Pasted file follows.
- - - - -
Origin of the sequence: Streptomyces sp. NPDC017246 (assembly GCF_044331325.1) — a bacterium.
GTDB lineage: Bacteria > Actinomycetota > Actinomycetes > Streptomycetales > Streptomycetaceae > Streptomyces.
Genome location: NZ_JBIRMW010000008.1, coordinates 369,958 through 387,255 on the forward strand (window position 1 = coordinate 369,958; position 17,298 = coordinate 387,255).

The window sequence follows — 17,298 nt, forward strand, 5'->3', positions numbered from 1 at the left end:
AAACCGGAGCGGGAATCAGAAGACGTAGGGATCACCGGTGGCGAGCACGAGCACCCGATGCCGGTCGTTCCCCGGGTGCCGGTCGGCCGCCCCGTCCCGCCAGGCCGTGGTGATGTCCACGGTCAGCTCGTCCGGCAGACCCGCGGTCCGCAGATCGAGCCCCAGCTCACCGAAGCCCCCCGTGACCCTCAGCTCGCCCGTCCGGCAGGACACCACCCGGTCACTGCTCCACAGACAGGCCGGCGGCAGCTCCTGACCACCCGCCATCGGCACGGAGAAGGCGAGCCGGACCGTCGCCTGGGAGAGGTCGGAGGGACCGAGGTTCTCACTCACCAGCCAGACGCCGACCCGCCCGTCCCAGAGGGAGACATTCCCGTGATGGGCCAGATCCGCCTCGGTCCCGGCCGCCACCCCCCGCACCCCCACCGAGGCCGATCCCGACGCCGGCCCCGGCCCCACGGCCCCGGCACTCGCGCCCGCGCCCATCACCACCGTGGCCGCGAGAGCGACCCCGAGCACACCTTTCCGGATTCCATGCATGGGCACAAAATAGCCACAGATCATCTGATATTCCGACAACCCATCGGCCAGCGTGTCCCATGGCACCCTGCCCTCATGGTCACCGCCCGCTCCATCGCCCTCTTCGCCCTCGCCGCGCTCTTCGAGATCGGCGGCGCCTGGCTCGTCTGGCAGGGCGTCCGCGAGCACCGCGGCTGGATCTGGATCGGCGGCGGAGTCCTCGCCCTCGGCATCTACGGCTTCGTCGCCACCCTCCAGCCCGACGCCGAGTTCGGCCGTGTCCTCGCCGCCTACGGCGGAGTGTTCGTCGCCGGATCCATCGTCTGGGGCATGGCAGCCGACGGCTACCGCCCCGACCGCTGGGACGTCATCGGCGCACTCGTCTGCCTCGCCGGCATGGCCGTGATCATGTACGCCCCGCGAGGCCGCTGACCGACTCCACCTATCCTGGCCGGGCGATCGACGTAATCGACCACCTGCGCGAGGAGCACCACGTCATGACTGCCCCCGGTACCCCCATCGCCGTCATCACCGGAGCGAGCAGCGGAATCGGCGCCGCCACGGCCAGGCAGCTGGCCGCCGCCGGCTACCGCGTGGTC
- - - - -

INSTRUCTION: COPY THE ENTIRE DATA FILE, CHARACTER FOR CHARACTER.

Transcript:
Origin of the sequence: Streptomyces sp. NPDC017246 (assembly GCF_044331325.1) — a bacterium.
GTDB lineage: Bacteria > Actinomycetota > Actinomycetes > Streptomycetales > Streptomycetaceae > Streptomyces.
Genome location: NZ_JBIRMW010000008.1, coordinates 369,958 through 387,255 on the forward strand (window position 1 = coordinate 369,958; position 17,298 = coordinate 387,255).

The window sequence follows — 17,298 nt, forward strand, 5'->3', positions numbered from 1 at the left end:
AAACCGGAGCGGGAATCAGAAGACGTAGGGATCACCGGTGGCGAGCACGAGCACCCGATGCCGGTCGTTCCCCGGGTGCCGGTCGGCCGCCCCGTCCCGCCAGGCCGTGGTGATGTCCACGGTCAGCTCGTCCGGCAGACCCGCGGTCCGCAGATCGAGCCCCAGCTCACCGAAGCCCCCCGTGACCCTCAGCTCGCCCGTCCGGCAGGACACCACCCGGTCACTGCTCCACAGACAGGCCGGCGGCAGCTCCTGACCACCCGCCATCGGCACGGAGAAGGCGAGCCGGACCGTCGCCTGGGAGAGGTCGGAGGGACCGAGGTTCTCACTCACCAGCCAGACGCCGACCCGCCCGTCCCAGAGGGAGACATTCCCGTGATGGGCCAGATCCGCCTCGGTCCCGGCCGCCACCCCCCGCACCCCCACCGAGGCCGATCCCGACGCCGGCCCCGGCCCCACGGCCCCGGCACTCGCGCCCGCGCCCATCACCACCGTGGCCGCGAGAGCGACCCCGAGCACACCTTTCCGGATTCCATGCATGGGCACAAAATAGCCACAGATCATCTGATATTCCGACAACCCATCGGCCAGCGTGTCCCATGGCACCCTGCCCTCATGGTCACCGCCCGCTCCATCGCCCTCTTCGCCCTCGCCGCGCTCTTCGAGATCGGCGGCGCCTGGCTCGTCTGGCAGGGCGTCCGCGAGCACCGCGGCTGGATCTGGATCGGCGGCGGAGTCCTCGCCCTCGGCATCTACGGCTTCGTCGCCACCCTCCAGCCCGACGCCGAGTTCGGCCGTGTCCTCGCCGCCTACGGCGGAGTGTTCGTCGCCGGATCCATCGTCTGGGGCATGGCAGCCGACGGCTACCGCCCCGACCGCTGGGACGTCATCGGCGCACTCGTCTGCCTCGCCGGCATGGCCGTGATCATGTACGCCCCGCGAGGCCGCTGACCGACTCCACCTATCCTGGCCGGGCGATCGACGTAATCGACCACCTGCGCGAGGAGCACCACGTCATGACTGCCCCCGGTACCCCCATCGCCGTCATCACCGGAGCGAGCAGCGGAATCGGCGCCGCCACGGCCAGGCAGCTGGCCGCCGCCGGCTACCGCGTGGTC